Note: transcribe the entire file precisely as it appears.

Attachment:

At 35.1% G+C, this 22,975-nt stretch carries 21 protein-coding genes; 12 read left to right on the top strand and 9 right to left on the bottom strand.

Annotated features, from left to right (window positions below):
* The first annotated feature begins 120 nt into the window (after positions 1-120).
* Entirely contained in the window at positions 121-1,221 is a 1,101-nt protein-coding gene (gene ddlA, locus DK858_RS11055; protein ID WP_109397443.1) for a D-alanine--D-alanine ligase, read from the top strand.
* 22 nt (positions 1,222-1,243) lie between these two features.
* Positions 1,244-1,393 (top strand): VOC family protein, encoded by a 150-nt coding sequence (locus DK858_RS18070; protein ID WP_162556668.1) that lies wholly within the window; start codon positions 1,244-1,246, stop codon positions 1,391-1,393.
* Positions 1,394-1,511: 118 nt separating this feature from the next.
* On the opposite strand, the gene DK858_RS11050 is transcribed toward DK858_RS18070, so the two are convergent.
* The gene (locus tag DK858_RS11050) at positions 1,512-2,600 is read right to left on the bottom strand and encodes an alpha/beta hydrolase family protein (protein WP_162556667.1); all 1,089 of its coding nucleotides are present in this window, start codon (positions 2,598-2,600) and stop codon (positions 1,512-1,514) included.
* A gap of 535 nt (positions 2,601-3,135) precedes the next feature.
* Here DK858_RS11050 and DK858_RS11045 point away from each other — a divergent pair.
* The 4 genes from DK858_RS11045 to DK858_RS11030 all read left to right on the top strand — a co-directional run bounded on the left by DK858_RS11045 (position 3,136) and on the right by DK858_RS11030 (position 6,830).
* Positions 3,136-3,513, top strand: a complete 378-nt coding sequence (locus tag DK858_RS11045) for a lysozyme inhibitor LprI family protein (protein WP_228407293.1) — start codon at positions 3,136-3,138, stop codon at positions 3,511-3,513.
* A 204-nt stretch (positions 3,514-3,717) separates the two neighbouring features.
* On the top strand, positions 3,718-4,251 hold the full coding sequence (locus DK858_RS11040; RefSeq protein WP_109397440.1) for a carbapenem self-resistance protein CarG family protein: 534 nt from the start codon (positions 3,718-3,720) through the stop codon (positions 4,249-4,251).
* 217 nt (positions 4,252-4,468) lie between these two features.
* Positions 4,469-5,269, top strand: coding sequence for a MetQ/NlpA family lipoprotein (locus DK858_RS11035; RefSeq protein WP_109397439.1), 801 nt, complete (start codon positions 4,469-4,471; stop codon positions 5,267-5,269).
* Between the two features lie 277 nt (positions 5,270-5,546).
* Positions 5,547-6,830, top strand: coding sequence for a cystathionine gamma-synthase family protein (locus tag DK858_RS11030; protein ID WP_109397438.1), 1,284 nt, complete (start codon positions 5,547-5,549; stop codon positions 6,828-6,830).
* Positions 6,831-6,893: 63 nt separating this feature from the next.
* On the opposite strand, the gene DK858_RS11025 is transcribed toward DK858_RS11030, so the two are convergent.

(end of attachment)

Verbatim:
At 35.1% G+C, this 22,975-nt stretch carries 21 protein-coding genes; 12 read left to right on the top strand and 9 right to left on the bottom strand.

Annotated features, from left to right (window positions below):
* The first annotated feature begins 120 nt into the window (after positions 1-120).
* Entirely contained in the window at positions 121-1,221 is a 1,101-nt protein-coding gene (gene ddlA, locus DK858_RS11055; protein ID WP_109397443.1) for a D-alanine--D-alanine ligase, read from the top strand.
* 22 nt (positions 1,222-1,243) lie between these two features.
* Positions 1,244-1,393 (top strand): VOC family protein, encoded by a 150-nt coding sequence (locus DK858_RS18070; protein ID WP_162556668.1) that lies wholly within the window; start codon positions 1,244-1,246, stop codon positions 1,391-1,393.
* Positions 1,394-1,511: 118 nt separating this feature from the next.
* On the opposite strand, the gene DK858_RS11050 is transcribed toward DK858_RS18070, so the two are convergent.
* The gene (locus tag DK858_RS11050) at positions 1,512-2,600 is read right to left on the bottom strand and encodes an alpha/beta hydrolase family protein (protein WP_162556667.1); all 1,089 of its coding nucleotides are present in this window, start codon (positions 2,598-2,600) and stop codon (positions 1,512-1,514) included.
* A gap of 535 nt (positions 2,601-3,135) precedes the next feature.
* Here DK858_RS11050 and DK858_RS11045 point away from each other — a divergent pair.
* The 4 genes from DK858_RS11045 to DK858_RS11030 all read left to right on the top strand — a co-directional run bounded on the left by DK858_RS11045 (position 3,136) and on the right by DK858_RS11030 (position 6,830).
* Positions 3,136-3,513, top strand: a complete 378-nt coding sequence (locus tag DK858_RS11045) for a lysozyme inhibitor LprI family protein (protein WP_228407293.1) — start codon at positions 3,136-3,138, stop codon at positions 3,511-3,513.
* A 204-nt stretch (positions 3,514-3,717) separates the two neighbouring features.
* On the top strand, positions 3,718-4,251 hold the full coding sequence (locus DK858_RS11040; RefSeq protein WP_109397440.1) for a carbapenem self-resistance protein CarG family protein: 534 nt from the start codon (positions 3,718-3,720) through the stop codon (positions 4,249-4,251).
* 217 nt (positions 4,252-4,468) lie between these two features.
* Positions 4,469-5,269, top strand: coding sequence for a MetQ/NlpA family lipoprotein (locus DK858_RS11035; RefSeq protein WP_109397439.1), 801 nt, complete (start codon positions 4,469-4,471; stop codon positions 5,267-5,269).
* Between the two features lie 277 nt (positions 5,270-5,546).
* Positions 5,547-6,830, top strand: coding sequence for a cystathionine gamma-synthase family protein (locus tag DK858_RS11030; protein ID WP_109397438.1), 1,284 nt, complete (start codon positions 5,547-5,549; stop codon positions 6,828-6,830).
* Positions 6,831-6,893: 63 nt separating this feature from the next.
* On the opposite strand, the gene DK858_RS11025 is transcribed toward DK858_RS11030, so the two are convergent.